I am, dear Sir, yours truly,
Charles Bell.

Mr. Murray undertook the publication of this work, as well as of other works, for his friend Sir Charles Bell.

Among his other correspondents, Mr. Murray had frequent communications with Miss Eleanor Annie Porden, daughter of Mr. Porden, architect, a great friend of Mr. Gifford, afterwards wife of Captain Franklin, the Arctic navigator. The first communication which we have before us was written on the 10th December, 1821, when she informed Mr. Murray that she had completed her revision of ‘Cœur de Lion.’ She also asked about her ‘Arctic Expedition,’ a poem which had appeared in 1818. A previous poem of hers ‘The Veils; or, the Triumph of Constancy,’ issued in 1815, had met with some success. It was the publication of ‘The Arctic Expedition’—suggested by her visit to the Isabella and Alexander, the discovery ships—which led to her making the acquaintance of Captain Franklin, and afterwards to her marriage to him in 1823. Mr. Murray also published the works of Captain (afterwards Sir John) Franklin as well as her own. Captain Franklin’s ‘Narrative of a Journey to the Shores of the Polar Sea,’ 1819-22, appeared in 1823, and Mrs. Franklin’s ‘Cœur de Lion’ in 1824.*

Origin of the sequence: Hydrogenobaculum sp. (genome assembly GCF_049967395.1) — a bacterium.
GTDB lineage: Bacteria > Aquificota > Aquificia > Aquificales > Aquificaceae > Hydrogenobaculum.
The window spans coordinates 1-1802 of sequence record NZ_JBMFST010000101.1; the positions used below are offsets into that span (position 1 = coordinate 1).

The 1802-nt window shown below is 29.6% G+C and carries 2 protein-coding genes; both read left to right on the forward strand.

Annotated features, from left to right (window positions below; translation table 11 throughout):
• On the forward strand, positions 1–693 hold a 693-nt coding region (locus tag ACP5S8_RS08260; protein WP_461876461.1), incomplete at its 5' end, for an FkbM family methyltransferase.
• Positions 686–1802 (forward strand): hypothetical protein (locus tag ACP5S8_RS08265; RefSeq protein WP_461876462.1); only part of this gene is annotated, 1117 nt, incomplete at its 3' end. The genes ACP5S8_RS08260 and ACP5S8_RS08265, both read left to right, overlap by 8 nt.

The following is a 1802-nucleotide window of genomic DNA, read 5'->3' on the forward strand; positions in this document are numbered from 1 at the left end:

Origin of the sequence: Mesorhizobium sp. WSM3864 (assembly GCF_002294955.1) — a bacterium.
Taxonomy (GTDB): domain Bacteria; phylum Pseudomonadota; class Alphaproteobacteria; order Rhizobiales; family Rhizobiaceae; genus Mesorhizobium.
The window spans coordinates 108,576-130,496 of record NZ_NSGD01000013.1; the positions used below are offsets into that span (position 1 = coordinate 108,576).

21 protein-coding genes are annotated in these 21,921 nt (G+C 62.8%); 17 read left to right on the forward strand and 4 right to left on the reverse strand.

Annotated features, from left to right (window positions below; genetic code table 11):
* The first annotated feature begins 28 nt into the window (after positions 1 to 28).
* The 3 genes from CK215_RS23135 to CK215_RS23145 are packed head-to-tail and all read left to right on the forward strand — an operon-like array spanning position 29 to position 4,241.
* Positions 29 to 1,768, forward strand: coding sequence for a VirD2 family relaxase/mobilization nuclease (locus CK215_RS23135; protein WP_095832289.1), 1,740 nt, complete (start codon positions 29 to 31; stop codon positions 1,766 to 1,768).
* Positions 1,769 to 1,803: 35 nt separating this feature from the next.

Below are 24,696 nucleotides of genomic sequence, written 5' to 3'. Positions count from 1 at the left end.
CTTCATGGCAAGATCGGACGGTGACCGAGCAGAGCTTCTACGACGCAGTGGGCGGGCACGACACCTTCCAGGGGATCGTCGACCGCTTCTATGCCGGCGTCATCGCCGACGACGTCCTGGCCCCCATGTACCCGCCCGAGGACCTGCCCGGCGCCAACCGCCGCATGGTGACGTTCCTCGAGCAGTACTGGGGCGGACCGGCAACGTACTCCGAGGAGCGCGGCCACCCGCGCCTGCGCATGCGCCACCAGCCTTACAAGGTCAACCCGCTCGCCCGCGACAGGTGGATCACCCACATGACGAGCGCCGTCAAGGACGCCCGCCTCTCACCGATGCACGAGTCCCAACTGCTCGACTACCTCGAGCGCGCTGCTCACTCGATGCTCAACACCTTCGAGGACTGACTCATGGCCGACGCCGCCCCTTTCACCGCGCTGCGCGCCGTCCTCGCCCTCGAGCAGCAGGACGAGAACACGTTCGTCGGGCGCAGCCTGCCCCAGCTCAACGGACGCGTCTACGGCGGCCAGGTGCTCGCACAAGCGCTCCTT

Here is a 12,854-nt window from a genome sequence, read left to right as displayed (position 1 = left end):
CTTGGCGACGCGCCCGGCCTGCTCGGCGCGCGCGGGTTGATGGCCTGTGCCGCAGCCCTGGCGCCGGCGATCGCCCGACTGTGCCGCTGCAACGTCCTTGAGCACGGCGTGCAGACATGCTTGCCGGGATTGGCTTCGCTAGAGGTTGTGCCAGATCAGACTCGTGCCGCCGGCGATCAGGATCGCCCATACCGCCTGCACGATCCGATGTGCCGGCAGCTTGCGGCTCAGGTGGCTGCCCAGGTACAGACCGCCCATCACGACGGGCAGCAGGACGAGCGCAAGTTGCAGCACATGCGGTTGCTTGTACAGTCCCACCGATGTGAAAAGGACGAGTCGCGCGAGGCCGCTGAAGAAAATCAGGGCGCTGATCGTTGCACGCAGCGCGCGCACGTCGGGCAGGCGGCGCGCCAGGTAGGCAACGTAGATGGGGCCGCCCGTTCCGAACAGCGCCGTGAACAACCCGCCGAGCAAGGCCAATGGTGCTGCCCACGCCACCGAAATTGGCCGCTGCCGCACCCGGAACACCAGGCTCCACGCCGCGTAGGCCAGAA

Towards the end of 1821 Mr. Murray received a letter from Messrs. Longman & Company, intimating, in a friendly way, “you will see in a day or two, in the newspapers, an advertisement of Mrs. Rundell’s improved edition of her ‘Cookery Book,’ which she has placed in our hands for